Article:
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I could complain here about how annoying I find some of people who feel the need to call me every day to discuss their problems...or sometimes just out of boredom.
It's all too common anymore that I'm making headway on a bit of code, or debugging, and get interrupted by a someone who is just bored and needs to be entertained. Mostly these days, my coding gets done in 15-20 minute bursts between phone calls.
At the end of this year (October +/-) I plan to buy a Thinkpad X1 Extreme Gen 3.
I will mainly use Visual Studio, office, some robot programming IDEs with 3D robot representations, some virtual machines and not much more...
Given currently the SSD disks are very fast, and seeing the default RAM amount in thinkpads is 16GB I was doubting if it was worth or not to upgrade it to 32 or even 64.
4K or FHD?
It will have a big impact in battery life and maybe in a 15" display it's not worth it... not sure of that.
In any case IPS not OLED, I don't want the burn effect and I hate the yellow whites in phones, I don't want them in my laptop.
THUNDERBOLT DOCK STATION question
Years ago I got a USB dock station from Lenovo; it was a USB2.0 dock station. the experience was terrible, dragging a window stuttered a lot...
Now I have a mechanical dock station which works perfectly and that connects my laptop to a set of USB loudspeakers, keyboard, mouse, 2 24" displays using Display Port, a Web cam, power and LAN.
That mechanical dock won't be compatible with any new Thinkpad model, so I won't be able to use it.
I'm planning to get the best thunderbolt 3 dock station they offer at the time (currently this one[^]) anyone has experience with this dock station? Does it work smoothly?
In all seriousness, 16GB is good. I never had any issues with 16GB on my dev machine, but there was a project that I was working on that made me want more, so I threw another 16Gig at it because it was so cheap.
I'd probably throw 32GB in a machine today without even thinking about it just because I build a new machine about every 7 years and Windows and what I'm doing changes over time and the requirements just seem to creep up all the time.
Fujitsu-Siemens was terrible: since the very beginning the battery was dead, an old t41p IBM laptop that was amazing at that time (It still works), some HP laptops that always ended failing in the electrical area (elitebook or not), and lately I've got Lenovo... I used a T440s and my current one is a T460s which is very nice, but warranty will end soon and I decided to jump from the T line to the X1 extreme one, which seems to be the top notch in Lenovo series... I could get a P1, but I don't need the 3D design software compatible graphics card.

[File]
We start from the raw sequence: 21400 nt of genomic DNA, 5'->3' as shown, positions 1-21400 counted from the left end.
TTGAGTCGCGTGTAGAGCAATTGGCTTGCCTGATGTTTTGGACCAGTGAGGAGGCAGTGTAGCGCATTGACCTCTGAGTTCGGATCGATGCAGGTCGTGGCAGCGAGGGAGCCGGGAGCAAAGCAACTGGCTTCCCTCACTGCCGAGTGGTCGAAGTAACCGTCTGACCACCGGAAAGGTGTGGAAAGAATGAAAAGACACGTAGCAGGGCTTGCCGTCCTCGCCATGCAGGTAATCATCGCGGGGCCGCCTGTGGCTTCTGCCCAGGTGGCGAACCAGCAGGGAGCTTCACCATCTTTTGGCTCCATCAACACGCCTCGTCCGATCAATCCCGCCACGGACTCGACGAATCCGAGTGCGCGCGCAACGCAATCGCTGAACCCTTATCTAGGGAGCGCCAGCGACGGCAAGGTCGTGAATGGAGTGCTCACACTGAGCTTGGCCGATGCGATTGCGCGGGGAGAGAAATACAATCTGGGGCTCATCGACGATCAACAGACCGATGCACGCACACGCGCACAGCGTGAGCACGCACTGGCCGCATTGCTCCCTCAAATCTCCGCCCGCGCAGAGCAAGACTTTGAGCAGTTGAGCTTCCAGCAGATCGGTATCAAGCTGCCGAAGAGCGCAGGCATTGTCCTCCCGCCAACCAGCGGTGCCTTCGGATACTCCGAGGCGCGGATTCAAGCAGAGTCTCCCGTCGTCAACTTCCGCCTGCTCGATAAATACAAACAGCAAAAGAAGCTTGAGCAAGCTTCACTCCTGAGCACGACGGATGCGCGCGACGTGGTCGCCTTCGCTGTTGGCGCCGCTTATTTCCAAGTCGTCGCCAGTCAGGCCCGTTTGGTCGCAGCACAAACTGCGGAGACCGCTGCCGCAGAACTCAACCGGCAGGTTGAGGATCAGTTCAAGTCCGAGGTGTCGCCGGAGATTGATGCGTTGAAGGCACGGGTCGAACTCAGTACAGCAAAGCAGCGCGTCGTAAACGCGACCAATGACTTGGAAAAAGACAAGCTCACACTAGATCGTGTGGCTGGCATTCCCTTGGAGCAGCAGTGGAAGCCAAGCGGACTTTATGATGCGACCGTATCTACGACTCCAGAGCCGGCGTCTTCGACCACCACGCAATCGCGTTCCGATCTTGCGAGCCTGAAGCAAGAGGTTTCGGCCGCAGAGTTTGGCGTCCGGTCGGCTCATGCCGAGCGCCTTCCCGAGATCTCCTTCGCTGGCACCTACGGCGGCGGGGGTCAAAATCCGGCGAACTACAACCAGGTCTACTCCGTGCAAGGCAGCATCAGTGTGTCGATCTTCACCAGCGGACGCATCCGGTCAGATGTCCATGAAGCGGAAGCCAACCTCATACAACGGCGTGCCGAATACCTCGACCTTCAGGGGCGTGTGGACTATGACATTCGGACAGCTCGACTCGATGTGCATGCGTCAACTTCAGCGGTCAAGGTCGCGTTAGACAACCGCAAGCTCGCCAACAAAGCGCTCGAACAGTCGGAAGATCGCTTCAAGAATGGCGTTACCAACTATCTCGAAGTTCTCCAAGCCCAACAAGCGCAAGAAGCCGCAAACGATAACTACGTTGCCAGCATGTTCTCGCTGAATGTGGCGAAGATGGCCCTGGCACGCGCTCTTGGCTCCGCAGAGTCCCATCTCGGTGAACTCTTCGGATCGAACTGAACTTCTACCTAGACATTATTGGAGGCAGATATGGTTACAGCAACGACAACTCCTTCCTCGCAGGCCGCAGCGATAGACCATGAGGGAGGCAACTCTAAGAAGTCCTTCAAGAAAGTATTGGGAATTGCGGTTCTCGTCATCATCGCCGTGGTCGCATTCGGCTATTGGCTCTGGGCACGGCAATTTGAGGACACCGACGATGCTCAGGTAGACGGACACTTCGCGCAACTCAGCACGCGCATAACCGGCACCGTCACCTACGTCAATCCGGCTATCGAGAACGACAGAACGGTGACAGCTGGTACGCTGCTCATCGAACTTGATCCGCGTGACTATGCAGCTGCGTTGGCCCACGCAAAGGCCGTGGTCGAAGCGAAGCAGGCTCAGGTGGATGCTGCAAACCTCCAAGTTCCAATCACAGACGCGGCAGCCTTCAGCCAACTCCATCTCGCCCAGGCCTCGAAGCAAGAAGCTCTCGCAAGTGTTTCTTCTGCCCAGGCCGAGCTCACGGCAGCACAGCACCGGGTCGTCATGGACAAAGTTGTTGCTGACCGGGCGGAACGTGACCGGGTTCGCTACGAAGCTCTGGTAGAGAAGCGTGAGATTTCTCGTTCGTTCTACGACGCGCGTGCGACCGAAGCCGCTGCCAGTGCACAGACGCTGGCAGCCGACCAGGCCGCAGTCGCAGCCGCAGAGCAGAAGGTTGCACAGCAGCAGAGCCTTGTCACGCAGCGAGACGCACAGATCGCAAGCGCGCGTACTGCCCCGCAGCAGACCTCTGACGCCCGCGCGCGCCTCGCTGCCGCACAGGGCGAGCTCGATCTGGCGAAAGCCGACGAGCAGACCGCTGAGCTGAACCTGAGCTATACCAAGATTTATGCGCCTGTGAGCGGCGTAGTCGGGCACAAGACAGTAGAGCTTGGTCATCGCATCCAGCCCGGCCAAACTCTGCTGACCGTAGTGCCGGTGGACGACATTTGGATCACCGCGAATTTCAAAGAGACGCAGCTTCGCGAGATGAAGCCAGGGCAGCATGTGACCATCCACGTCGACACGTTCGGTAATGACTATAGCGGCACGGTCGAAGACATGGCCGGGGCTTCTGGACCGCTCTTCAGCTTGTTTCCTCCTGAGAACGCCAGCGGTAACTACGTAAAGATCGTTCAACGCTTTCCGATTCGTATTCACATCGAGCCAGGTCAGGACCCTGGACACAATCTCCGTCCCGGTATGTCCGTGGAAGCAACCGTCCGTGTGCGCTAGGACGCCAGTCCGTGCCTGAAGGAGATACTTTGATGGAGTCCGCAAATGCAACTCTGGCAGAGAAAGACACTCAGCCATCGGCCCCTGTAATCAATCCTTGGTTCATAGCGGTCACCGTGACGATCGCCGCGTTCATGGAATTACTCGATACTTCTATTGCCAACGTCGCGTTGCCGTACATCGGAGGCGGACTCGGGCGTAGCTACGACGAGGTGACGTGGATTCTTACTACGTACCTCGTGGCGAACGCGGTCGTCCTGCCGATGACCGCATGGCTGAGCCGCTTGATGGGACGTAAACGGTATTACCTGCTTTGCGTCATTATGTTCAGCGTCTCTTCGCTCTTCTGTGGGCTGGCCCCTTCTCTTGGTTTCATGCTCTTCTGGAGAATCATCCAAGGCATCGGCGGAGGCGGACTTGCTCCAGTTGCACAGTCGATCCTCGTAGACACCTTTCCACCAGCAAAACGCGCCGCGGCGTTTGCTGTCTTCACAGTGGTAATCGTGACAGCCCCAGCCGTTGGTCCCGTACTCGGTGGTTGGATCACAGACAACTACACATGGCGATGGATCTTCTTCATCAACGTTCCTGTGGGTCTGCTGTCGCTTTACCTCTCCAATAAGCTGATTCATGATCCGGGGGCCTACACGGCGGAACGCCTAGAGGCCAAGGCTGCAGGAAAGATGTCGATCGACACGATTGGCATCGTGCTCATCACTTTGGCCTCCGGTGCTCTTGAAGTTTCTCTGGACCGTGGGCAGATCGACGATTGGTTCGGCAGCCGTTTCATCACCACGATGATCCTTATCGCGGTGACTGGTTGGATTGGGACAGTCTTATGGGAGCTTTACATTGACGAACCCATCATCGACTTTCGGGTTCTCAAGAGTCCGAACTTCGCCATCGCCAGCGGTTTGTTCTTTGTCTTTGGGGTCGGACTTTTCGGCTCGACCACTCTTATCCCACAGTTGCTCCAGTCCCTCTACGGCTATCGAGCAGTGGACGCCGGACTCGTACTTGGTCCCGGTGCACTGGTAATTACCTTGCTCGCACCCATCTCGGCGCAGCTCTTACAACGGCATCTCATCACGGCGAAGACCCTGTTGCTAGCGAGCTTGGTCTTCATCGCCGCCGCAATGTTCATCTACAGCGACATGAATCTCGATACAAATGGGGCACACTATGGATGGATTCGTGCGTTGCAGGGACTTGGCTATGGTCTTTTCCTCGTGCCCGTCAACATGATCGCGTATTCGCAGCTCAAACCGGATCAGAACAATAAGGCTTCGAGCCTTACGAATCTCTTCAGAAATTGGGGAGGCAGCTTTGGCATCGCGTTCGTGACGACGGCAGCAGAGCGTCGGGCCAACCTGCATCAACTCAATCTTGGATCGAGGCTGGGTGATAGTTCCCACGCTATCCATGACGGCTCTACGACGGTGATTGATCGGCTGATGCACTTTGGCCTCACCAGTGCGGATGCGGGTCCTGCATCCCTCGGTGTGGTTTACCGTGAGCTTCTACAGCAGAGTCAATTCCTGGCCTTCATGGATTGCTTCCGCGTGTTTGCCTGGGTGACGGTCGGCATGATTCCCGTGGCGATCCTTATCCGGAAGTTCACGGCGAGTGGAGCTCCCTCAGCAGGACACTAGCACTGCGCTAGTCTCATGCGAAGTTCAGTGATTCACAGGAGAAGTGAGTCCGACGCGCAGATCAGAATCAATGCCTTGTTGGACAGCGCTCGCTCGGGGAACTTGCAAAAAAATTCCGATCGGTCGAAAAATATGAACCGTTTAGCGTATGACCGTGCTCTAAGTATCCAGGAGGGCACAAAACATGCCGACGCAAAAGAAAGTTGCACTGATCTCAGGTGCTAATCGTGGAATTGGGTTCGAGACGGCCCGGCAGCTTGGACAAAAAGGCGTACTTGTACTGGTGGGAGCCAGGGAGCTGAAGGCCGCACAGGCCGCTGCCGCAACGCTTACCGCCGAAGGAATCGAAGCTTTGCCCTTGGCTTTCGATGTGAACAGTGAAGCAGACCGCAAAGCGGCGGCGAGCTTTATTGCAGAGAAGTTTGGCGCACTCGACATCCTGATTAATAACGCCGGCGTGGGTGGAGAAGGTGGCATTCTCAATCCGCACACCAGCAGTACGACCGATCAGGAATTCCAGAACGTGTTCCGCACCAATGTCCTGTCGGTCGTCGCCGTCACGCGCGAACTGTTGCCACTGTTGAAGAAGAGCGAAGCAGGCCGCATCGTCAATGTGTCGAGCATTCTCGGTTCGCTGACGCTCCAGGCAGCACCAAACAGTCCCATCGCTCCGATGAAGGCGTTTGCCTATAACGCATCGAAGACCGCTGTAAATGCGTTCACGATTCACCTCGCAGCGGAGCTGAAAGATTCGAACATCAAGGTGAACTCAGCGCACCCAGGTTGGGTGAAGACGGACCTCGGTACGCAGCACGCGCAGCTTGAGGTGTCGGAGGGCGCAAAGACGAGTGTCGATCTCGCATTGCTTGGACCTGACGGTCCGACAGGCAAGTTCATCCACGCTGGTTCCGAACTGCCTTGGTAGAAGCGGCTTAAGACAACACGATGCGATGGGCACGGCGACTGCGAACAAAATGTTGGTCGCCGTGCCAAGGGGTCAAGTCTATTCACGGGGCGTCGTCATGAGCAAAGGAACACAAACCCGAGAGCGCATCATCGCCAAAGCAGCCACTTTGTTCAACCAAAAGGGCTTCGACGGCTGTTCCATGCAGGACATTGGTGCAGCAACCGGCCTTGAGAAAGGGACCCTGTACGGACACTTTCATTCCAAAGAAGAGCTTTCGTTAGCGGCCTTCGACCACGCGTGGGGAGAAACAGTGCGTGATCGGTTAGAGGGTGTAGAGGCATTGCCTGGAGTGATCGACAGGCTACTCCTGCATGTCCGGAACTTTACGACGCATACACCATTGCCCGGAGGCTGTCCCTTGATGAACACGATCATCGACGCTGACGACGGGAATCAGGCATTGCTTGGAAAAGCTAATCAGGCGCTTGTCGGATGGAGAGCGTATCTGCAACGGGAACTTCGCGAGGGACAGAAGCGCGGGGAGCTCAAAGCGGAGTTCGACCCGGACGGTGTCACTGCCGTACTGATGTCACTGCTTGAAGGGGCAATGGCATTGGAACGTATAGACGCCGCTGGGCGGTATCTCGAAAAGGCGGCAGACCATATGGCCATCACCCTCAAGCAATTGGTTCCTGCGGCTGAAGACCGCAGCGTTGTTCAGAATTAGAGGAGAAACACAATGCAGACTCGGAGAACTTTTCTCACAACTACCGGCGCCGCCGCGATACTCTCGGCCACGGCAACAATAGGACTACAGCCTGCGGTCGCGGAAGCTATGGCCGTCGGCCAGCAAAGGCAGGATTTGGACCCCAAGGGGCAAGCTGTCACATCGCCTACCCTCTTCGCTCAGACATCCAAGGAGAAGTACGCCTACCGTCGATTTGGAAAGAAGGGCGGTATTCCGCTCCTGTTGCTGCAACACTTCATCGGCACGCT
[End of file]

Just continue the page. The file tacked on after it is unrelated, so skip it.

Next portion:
In one virtual machine I have a programming software that takes 2 minutes to load with my current laptop... I really want/need to improve this.
I use visual studio extensively, often with three instances open plus a browser. 16GB has been adequate for me but if you can afford it 32 would probably be good to have.
As for the display, I would avoid 4K in a laptop. The pixel density just gets too high and you might finding yourself using large fonts. For me, since I use the laptop so extensively, I insist on a 17-inch display - 43cm.
I went for a gaming laptop. It has a 2070Q video card in it, 17-inch display and a good amount of storage (16GB RAM, 512MB SSD, 1TB HD). Best of all, it weighs about five pounds or 2.3kg. It's power brick weighs more than it does. I highly recommend this configuration. It is an MSI GL75 but other companies have similar products. I really like this one.
"They have a consciousness, they have a life, they have a soul! Damn you! Let the rabbits wear glasses! Save our brothers! Can I get an amen?"
If you're going to develop on that laptop, sooner or later (if you haven't already) you'll probably be thinking of using virtual machines. And being a laptop, if you're going to be away from (and can't reach) a beefy system hosting VMs, you'll probably want to be hosting them locally. That means getting all the RAM you can afford. If the laptop maxes out at 64GB, go for it. I don't have a laptop with that much memory, but once I started using VMs extensively, 32GB turn out to be wholly inadequate.
Since I started using VMs, in fact, I haven't had a system that didn't have its RAM capacity maxed out.
I suppose it all depends on how extensively you rely on VMs. I'm all in.
In my job-related tasks, I need to run 3 different versions of server software that each requires 8GB of RAM, at a minimum. Then I have VS, a dedicated SQL server, WSUS, a DC, and a bunch of small-ish VMs I use for testing on various versions of Windows.
If, at a given time, I'm down to 10 VMs running simultaneously, it's because I've run out of memory and had to power down a few of them.
I like to tinker with various distributions of Linux, but had to put together a second VM host just to run them. Otherwise sharing 64GB was a constant juggling act.
If you don't max out the RAM the day you get the machine, at least make sure you get a board that supports a ton of it. Otherwise you're stuck with it.
Incidentally, what used to be inadequate as a VM host--with 32GB--has become my gaming machine...I've yet to come across any game that requires, or benefits, from more.
But of course this whole discussion was about laptops. YMMV.
I could give each VM less memory to run with, but that means each one would start paging a lot more frequently, and I have very little tolerance for that nowadays. My time's more valuable, and the extra memory pays for itself.
I can't imagine a situation in which I would need more than 32GB ram, but in any case, when I buy the laptop I'll get it with the 32 GB in one slot and one extra RAM slot free, just in case I need to expand the memory in the future.